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Encryption affect range (NXDN)?

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#1
I've just figured out how to enable encryption on my NX-220 radios. Will be using them in NXDN conventional mode. Will encryption affect range at all? Or will useable range be the same whether or not encryption is enabled?

I'm guessing that there will be no difference.

Cheers,
John
 
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#2
I've just figured out how to enable encryption on my NX-220 radios. Will be using them in NXDN conventional mode. Will encryption affect range at all? Or will useable range be the same whether or not encryption is enabled?



I'm guessing that there will be no difference.



Cheers,

John


I have not used encryption on my Nx700 or NX-200, but I would expect to see no range degradation. It is simply altering an already digital signal. It's not like the old days of DVP, which did suffer from range and audio degrading.
 
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#3
I'm using both encrypted talk groups and non-encrypted talk groups on an 800MHz NexEdge trunking system. NX-900 mobiles and NX-410 portables. Zero difference in coverage. The encryption just rearranges the 0's and 1's of the digital signal.
 
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#6
I'm using both encrypted talk groups and non-encrypted talk groups on an 800MHz NexEdge trunking system. NX-900 mobiles and NX-410 portables. Zero difference in coverage. The encryption just rearranges the 0's and 1's of the digital signal.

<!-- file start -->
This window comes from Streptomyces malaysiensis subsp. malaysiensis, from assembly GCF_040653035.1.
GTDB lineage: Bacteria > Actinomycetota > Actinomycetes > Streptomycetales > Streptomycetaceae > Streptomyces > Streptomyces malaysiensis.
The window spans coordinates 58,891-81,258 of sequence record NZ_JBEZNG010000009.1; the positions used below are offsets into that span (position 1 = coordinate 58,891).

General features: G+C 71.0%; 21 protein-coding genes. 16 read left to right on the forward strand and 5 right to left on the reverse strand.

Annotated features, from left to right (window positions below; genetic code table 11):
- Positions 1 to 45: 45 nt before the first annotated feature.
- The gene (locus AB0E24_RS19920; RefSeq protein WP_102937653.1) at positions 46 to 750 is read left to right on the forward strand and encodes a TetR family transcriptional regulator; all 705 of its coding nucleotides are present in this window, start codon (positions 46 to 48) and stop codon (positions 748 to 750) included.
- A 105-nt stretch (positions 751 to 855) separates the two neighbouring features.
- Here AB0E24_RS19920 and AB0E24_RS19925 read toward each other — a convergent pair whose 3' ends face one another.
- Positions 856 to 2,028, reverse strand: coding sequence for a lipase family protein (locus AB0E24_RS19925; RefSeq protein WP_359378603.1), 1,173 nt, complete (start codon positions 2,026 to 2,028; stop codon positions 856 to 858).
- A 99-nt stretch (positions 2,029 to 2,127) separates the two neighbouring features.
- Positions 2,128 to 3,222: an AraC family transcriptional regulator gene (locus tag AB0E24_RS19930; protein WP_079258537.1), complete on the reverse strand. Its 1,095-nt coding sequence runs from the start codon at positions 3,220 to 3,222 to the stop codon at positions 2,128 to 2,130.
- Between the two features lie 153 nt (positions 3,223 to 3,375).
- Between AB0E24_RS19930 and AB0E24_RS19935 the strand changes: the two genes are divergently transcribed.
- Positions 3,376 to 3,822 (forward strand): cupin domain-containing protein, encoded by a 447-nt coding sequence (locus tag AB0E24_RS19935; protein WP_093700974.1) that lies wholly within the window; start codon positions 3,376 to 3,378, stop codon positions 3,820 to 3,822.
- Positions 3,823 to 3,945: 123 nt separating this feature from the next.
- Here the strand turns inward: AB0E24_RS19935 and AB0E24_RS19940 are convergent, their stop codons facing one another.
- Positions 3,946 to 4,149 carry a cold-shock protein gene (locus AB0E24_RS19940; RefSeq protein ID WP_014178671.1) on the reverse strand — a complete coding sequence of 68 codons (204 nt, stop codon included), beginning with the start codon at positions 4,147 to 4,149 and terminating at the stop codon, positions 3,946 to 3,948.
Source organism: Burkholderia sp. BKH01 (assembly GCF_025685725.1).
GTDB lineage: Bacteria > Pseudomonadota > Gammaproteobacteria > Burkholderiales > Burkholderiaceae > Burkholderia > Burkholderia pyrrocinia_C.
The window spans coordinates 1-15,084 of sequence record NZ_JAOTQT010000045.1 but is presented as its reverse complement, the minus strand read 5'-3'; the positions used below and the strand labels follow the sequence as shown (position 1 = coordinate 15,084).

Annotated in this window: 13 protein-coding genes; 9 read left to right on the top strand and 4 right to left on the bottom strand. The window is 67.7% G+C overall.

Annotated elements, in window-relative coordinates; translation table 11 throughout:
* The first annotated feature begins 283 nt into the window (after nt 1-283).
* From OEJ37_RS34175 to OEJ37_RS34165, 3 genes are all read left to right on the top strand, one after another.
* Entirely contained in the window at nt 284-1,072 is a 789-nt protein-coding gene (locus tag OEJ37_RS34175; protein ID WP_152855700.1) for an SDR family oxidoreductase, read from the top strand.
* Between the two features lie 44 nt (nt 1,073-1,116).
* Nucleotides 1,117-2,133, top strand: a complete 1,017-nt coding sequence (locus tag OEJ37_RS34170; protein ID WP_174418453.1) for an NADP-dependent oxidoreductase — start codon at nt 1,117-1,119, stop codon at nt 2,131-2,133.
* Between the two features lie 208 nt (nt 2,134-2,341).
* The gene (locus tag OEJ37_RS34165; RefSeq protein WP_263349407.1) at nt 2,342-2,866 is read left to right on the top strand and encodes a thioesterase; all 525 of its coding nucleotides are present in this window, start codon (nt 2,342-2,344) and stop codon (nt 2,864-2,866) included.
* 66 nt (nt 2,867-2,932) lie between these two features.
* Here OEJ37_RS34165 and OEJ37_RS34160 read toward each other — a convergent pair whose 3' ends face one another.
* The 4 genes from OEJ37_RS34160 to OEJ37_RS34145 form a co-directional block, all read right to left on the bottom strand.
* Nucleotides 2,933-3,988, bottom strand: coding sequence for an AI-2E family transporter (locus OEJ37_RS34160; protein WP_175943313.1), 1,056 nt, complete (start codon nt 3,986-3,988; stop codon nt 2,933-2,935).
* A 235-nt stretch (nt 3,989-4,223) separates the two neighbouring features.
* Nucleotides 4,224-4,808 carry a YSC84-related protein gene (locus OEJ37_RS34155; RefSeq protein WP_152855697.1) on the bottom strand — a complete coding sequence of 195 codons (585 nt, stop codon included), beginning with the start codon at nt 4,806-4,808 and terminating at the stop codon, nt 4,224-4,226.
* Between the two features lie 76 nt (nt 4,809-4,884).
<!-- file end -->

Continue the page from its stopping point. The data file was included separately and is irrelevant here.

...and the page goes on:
My question has to do with nxdn 15 bit scrambling and the issue I discovered only pertains to basic privacy schemes.

If you have a system with a few TG's and you enable them all with 15 bit scramble, but you want one of the TG s to have a unique scramble key to prevent users on the other groups from hearing the conversation, is there any chance the keys would be similar and allow partial decoding?

I'll have to test this myself, because i ran into this setting up a Hytera system with Hytera basic privacy.
If the key doesn't have at least 4-5 different digits than another key, you will get a partial decode.

I see NXDN loads registers with the key data and generates a PN sequence for scrambling.

Do each of the 32,000+ keys differ enough to prevent partial decoding?
 
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#7
No difference encrypt on or off but you may find a bit better performance overall if you run very narrow if you aren't now.